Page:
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Justice of the Seven Kingdoms

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"Justice of the Seven Kingdoms" is part of the Histories & Lore, a special feature in the Blu-ray of Season 4 of Game of Thrones. It is narrated by Jerome Flynn as Bronn.

Synopsis Edit

Bronn offers his view on the Seven Kingdoms' questionable methods of justice, including the dramatic trial by combat and the rarely invoked trial by Seven.


Bronn: Justice is a funny thing. For the poor, it's what keeps them alive - and starving; Depending on how the local lord feels about his woods, his streams, his crops. For the rich, justice is what you get if you are not careful enough - or rich enough. Usually how it works is: you commit a crime and the local lord sends his guards after you; or your victim's family kills you and the guards go after them instead. Or you do nothing, and the guards come after you anyway. Either way, someone is brought before the lord and he decides what's to be done. Could be a fine, if you are rich enough to pay. Otherwise it's the dungeons, the chopping block or the Wall.

You'd think that most folks would choose the Wall. The North is nasty, dark and cold - but so are most dungeons - and every man knows how the Night's Watch earned their name: all they can do is watch. I don't not blame the men who choose a quick chop rather than life without one of it's few joys. If you are in the capital, it's the King's Justice who takes your head. Elsewhere in the south, the headsman of the local lord. But in the North, it's the lord himself. "The man who passes the sentence should swing the sword", they say up there. Sounds noble, but given some of the Northern lords I've met, they just don't want anyone else spoiling their fun.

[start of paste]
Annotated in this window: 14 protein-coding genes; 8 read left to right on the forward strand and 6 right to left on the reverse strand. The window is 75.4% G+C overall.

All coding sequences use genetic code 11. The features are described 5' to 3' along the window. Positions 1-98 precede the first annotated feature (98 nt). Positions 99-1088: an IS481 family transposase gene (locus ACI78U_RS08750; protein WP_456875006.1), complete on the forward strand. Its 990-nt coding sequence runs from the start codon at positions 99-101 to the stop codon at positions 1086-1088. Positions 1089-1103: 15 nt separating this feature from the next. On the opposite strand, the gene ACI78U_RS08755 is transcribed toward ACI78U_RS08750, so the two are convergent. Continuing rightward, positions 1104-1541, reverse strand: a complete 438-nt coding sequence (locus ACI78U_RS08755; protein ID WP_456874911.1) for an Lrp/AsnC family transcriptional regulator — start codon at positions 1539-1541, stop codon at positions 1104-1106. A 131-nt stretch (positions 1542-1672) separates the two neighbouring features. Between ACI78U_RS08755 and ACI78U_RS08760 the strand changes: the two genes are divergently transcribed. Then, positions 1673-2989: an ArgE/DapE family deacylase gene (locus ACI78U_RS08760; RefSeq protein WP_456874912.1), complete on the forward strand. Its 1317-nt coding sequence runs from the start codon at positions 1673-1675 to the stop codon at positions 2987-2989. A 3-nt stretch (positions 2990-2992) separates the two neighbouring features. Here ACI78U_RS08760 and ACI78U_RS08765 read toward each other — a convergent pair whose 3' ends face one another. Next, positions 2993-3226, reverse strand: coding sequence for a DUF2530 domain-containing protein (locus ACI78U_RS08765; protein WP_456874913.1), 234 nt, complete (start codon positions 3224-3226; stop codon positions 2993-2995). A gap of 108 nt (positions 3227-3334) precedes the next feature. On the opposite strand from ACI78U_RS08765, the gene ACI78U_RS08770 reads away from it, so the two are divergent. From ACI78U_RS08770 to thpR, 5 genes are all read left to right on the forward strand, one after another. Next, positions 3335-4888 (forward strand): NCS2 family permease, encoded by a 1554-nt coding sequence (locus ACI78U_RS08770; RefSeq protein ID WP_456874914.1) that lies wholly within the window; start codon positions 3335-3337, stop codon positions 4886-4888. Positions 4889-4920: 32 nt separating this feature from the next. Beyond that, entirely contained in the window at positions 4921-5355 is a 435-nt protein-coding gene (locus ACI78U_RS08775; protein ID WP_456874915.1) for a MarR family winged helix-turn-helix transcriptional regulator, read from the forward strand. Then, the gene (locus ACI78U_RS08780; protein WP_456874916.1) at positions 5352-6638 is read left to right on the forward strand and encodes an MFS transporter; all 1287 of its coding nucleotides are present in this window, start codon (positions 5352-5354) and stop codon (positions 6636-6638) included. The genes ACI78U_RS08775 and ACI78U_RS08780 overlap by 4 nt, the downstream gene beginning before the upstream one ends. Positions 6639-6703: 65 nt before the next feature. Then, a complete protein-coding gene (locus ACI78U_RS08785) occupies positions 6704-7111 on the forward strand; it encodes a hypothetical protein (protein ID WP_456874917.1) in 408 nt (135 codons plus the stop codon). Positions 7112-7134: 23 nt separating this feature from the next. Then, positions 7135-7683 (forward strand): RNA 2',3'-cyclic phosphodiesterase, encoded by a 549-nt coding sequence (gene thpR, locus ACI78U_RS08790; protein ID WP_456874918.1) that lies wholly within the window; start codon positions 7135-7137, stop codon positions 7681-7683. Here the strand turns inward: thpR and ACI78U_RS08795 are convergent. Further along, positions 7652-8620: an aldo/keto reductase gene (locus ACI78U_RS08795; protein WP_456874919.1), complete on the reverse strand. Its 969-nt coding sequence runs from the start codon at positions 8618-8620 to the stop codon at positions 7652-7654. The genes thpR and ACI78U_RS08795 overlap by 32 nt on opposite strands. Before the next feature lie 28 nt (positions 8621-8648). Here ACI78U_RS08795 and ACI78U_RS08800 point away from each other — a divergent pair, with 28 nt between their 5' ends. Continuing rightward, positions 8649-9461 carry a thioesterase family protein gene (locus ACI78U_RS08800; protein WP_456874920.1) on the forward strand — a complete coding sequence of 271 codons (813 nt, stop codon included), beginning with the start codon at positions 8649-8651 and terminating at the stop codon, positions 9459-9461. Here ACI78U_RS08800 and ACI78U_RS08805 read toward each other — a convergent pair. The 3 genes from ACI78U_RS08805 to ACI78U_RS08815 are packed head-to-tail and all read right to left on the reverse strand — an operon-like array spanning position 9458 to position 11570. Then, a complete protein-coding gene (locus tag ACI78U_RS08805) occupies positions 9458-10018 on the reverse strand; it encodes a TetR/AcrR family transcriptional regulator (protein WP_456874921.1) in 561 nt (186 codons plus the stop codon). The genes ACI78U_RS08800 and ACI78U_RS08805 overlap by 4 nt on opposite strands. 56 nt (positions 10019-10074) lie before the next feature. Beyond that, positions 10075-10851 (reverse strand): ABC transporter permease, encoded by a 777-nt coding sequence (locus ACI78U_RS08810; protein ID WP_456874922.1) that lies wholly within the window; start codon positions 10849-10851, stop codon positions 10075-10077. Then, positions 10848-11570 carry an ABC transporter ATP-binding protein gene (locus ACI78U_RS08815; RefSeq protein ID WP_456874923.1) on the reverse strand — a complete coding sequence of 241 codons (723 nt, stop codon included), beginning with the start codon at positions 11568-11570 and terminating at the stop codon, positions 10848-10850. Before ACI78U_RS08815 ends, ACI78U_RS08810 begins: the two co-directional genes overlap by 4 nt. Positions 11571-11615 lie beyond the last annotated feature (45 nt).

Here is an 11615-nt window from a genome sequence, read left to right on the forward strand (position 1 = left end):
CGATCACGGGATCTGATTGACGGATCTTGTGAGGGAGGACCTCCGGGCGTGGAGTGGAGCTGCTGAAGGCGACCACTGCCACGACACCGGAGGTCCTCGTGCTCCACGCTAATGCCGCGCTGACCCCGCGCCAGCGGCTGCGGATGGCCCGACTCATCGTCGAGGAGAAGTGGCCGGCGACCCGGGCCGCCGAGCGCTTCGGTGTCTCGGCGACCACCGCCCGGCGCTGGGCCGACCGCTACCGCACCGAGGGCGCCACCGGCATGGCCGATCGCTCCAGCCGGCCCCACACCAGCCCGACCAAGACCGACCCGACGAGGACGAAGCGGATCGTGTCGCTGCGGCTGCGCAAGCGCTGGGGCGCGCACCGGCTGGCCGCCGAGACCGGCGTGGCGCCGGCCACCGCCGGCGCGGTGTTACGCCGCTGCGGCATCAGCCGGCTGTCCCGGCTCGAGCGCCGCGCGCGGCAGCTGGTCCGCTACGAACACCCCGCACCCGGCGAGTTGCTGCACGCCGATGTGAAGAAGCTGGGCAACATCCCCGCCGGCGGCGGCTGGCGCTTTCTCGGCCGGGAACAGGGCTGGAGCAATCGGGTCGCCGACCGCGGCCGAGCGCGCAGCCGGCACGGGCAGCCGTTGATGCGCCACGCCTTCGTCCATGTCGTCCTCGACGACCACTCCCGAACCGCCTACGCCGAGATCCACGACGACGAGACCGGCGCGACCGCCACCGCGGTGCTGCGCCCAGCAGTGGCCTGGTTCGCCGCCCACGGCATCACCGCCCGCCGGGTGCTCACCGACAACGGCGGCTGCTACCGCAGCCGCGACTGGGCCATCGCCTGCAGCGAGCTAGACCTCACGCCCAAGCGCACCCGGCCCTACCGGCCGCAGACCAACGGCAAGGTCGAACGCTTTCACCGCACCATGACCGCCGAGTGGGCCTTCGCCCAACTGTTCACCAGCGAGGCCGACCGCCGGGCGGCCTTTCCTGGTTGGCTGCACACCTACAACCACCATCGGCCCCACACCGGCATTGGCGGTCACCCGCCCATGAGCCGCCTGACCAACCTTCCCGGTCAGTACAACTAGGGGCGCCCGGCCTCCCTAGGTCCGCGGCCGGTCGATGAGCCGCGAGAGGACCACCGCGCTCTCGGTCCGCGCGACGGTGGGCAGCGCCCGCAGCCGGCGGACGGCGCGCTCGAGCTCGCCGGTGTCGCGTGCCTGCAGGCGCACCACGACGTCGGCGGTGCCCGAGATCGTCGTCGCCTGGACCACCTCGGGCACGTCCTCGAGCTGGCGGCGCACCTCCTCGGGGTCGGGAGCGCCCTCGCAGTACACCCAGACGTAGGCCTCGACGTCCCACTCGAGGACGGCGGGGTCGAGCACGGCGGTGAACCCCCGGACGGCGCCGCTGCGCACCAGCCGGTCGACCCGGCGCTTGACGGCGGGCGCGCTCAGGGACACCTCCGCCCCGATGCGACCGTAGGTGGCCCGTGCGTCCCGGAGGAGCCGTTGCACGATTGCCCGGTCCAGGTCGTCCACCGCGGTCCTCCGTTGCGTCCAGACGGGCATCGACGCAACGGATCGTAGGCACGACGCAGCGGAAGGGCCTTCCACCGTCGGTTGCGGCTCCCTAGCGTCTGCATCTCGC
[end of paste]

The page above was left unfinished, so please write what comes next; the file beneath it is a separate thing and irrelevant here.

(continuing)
If you're so unlucky to be in the Vale when you are caught, you might never make it to sentencing thanks to their sky cells. Open on one side to a long fall, with the floor sloping down towards it like a woman's thighs. After a few days, they say the sky starts calling to you. Men jump with smiles on their faces, expecting the wind to lift them into the sky; it doesn't. To think Lord Tyrion was one tit-shaped cloud away from death. Lucky for him, he was highborn. If your family honor goes back hundreds of years to a time when your ancestors hit other men harder than they were hit, you had another option: trial by combat. You either fight your accuser, or you both pick champions to fight on your behalf, and the gods will favor the righteous man... as long as he's also the strongest, the quickest or the luckiest.

Once in a long while, you may get two real highborn shits having a go at each other; and one of them might be fool enough to demand a trial by seven. Exactly how it sounds: seven men against seven men. Makes for a good show,I guess. But any man who's been in battle knows that the more men involved, the less skill needed, the more chance of accidents. Just ask that Targaryen prince who got his head staved in by his brother all those years ago. And all for some hedge knight.

If you ever find yourself arrested in the Seven Kingdoms, just remember that justice is up to the judge. Beg him for forgiveness, or pay him for it, or ask to be allowed to take the black; but remember that he doesn't have to let you. There are plenty of lords out there who think hands and heads are great decorations for their spikes. The septons claim that justice is of the gods. Nice of them to keep it up there to themselves.


  • A member of House Beesbury is shown fighting in the trial of seven of Duncan the Tall. In The Hedge Knight, the brothers Ser Raymun Beesbury and Ser Humfrey Beesbury both fought in the trial of seven on opposite sides, but it is unclear which of them it is supposed to be.



Noble HousesEdit






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